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Probably one of the best and most detail laden interviews we’ve gotten so far.
Thanks so much Jay Snyder and Hellride!
Victory and Associates – Better Luck Next Life (Seismic Wave Entertainment)
By Jay Snyder
October 31, 2013
This one turned out to be a nice surprise. I knew nothing about Oakland/San Franciscan punk rockers Victory and Associates before I let their hard rockin’, good time mosh attack unleash a full kicking on my senses. They’ve had a few other releases, and Better Luck Next Life is their latest one. To me it sounds like Bad Religion’s best melodic stuff (Against the Grain) mixed with the Dead Kennedy’s quirky aggression, Avail’s blue-collar sing-a-longs, the atonal yelp of Quicksand, and some old classic riff rock thunder. Updating the crunch is that noisy, heavy groove thickness utilized by bands like Federation X, Torche, Liquid Limbs, and Karp. It’s probably no shocker that Toshi Kasai (The Melvins, Big Business) twiddled the knobs for this album. Yeah, I totally wasn’t expecting to like this disc, what with the generic album cover, and all… But shit son, this is pretty good…played with fiery instrumentation full of explosive guitar solos/leads, a fluid bass presence, tricky drumming, and booming production that really pushes that rhythm section to the frontlines at all times (as well as the dueling guitars of Conan Neutron and Shane Otis).
Opener, “We’ll Have To Be Our Own Heroes,” represents the band’s expert merging of varied rock n’ roll techniques. The loud, clear, yet gritty and gravelly production perfectly separates the quartet’s tones, while a central riff gives the listener a mud bath of fuzzy 90s scuzz. It’s a familiar riff with that swooping, claw drawn tenacity of Karp’s best stuff floating to the top of the pond. A psychedelic, well aerated guitar melody comes into focus with tonal cues culled from straight-up punk (the economic, anarcho-laden rhythms, and sung/melodically shouted vocals of Mr. Neutron) and Otis’ lead guitar striving for a distinct 70s direction overflowing with harmonic hooks. Churning, chunky rock riffs break up the gracious melodies, and the duo of bassist/vocalist Evan Gritzon (who also contributes soaring harmony vocals) and drummer Mouse Menough put on a clinic of shifty, progressive accents marked by all over the kit fills that thrash the shit out of the snares n’ cymbals with ample support provided by effervescent, ever-changing bass lines. The whole affair reminds me of really good punk rock fluxed by the overdriven distortion of The Melvins and pretty much every band related to them.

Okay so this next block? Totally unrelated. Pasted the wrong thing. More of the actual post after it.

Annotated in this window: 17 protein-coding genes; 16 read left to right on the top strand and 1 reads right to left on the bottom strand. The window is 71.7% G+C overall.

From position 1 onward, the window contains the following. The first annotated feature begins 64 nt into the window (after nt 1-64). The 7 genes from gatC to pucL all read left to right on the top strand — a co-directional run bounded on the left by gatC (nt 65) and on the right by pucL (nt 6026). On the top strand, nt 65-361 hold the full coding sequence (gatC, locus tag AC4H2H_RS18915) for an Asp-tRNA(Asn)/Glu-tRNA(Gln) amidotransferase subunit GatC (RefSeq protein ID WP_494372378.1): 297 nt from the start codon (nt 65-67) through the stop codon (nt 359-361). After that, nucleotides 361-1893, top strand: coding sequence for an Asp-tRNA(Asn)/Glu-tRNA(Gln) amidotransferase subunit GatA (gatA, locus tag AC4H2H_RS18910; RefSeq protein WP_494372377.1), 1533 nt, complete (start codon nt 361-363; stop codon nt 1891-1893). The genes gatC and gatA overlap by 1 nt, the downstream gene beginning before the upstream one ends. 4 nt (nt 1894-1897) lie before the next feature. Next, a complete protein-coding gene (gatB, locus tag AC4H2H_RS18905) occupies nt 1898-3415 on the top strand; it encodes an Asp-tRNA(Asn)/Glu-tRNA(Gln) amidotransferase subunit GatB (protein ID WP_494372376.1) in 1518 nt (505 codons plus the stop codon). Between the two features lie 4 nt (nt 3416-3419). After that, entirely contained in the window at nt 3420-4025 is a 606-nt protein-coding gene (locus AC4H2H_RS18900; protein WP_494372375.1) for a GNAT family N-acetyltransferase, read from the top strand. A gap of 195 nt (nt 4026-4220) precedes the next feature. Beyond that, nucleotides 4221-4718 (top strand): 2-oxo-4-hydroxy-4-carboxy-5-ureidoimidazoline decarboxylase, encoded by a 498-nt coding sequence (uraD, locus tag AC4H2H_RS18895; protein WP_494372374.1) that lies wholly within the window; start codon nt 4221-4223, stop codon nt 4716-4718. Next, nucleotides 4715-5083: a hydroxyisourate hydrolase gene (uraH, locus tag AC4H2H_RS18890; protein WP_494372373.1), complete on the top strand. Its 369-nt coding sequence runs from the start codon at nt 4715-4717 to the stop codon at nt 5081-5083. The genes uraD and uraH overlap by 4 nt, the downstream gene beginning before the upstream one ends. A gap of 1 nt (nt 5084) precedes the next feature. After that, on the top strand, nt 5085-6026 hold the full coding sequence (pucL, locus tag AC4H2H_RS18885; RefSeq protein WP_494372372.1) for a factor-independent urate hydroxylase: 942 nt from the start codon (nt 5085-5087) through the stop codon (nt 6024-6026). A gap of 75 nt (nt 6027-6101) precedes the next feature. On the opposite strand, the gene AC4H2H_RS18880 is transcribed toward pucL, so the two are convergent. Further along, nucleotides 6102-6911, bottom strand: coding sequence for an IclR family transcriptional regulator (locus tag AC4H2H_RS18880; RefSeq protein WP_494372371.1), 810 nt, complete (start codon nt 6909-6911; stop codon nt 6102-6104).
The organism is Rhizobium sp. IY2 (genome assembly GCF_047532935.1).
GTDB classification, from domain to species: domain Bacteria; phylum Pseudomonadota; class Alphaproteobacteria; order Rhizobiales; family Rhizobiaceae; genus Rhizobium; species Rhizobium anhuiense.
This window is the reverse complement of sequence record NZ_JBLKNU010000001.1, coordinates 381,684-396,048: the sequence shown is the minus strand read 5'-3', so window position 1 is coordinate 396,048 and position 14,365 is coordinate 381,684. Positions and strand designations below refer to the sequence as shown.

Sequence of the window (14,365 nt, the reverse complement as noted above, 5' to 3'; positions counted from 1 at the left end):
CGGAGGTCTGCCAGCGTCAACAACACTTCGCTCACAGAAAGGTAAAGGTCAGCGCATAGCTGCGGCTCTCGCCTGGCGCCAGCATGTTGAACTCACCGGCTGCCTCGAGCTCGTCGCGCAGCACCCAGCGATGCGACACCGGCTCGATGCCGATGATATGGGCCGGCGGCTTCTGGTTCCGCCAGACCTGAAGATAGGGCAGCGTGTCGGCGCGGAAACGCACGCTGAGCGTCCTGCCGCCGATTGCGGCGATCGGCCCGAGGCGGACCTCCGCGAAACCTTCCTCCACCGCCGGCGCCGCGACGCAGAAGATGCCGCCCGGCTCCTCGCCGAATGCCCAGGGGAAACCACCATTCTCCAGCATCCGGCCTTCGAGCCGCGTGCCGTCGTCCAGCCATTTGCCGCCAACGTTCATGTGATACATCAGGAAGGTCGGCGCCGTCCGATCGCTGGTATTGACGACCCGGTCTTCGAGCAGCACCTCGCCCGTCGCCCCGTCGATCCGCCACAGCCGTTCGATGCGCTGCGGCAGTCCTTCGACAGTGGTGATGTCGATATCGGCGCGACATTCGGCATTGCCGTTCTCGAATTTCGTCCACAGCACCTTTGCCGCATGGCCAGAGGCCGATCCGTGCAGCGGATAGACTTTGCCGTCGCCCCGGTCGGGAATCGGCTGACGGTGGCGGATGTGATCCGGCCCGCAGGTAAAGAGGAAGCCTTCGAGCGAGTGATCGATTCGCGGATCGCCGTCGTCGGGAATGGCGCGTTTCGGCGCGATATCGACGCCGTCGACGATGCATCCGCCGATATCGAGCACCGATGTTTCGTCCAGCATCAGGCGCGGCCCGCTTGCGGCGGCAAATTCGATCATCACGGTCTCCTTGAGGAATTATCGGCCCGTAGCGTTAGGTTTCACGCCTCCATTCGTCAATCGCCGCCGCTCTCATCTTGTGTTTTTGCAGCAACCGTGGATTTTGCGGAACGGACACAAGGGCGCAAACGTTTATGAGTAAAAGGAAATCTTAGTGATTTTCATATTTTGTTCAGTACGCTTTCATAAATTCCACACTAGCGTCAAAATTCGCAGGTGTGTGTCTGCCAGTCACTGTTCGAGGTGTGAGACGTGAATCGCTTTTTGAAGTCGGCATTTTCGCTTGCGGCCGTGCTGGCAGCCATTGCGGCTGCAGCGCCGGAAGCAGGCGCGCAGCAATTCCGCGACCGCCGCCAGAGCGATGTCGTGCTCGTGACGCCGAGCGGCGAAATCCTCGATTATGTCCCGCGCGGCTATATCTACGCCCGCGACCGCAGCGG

“Ignore Button” is an adrenaline gland chewing punk n’ roll jam with raging solos, cranking percussion packed with twitchy, super busy rolls/fills and out of control bass riffs (there’s just riffs in general strewn throughout) jockeying ol’ paint straight to the nearest glue factory. This reminds me of the Dead Kennedy’s with the chord straining, yelling/singing vocal melodies of Conan having a similar expressive push akin to Jello, and alongside the smooth backing harmonies, one strong verse and chorus after another is crafted. Musically, it’s even more traditionally rocked-out than the DKs with a few of the riffs and noisy leads echoing of no nonsense hard rock. Lyrically, it’s also a gemstone of prose dedicated to assholes that just don’t seem to know when to quit talking once they’re already in a steel trap of a fix.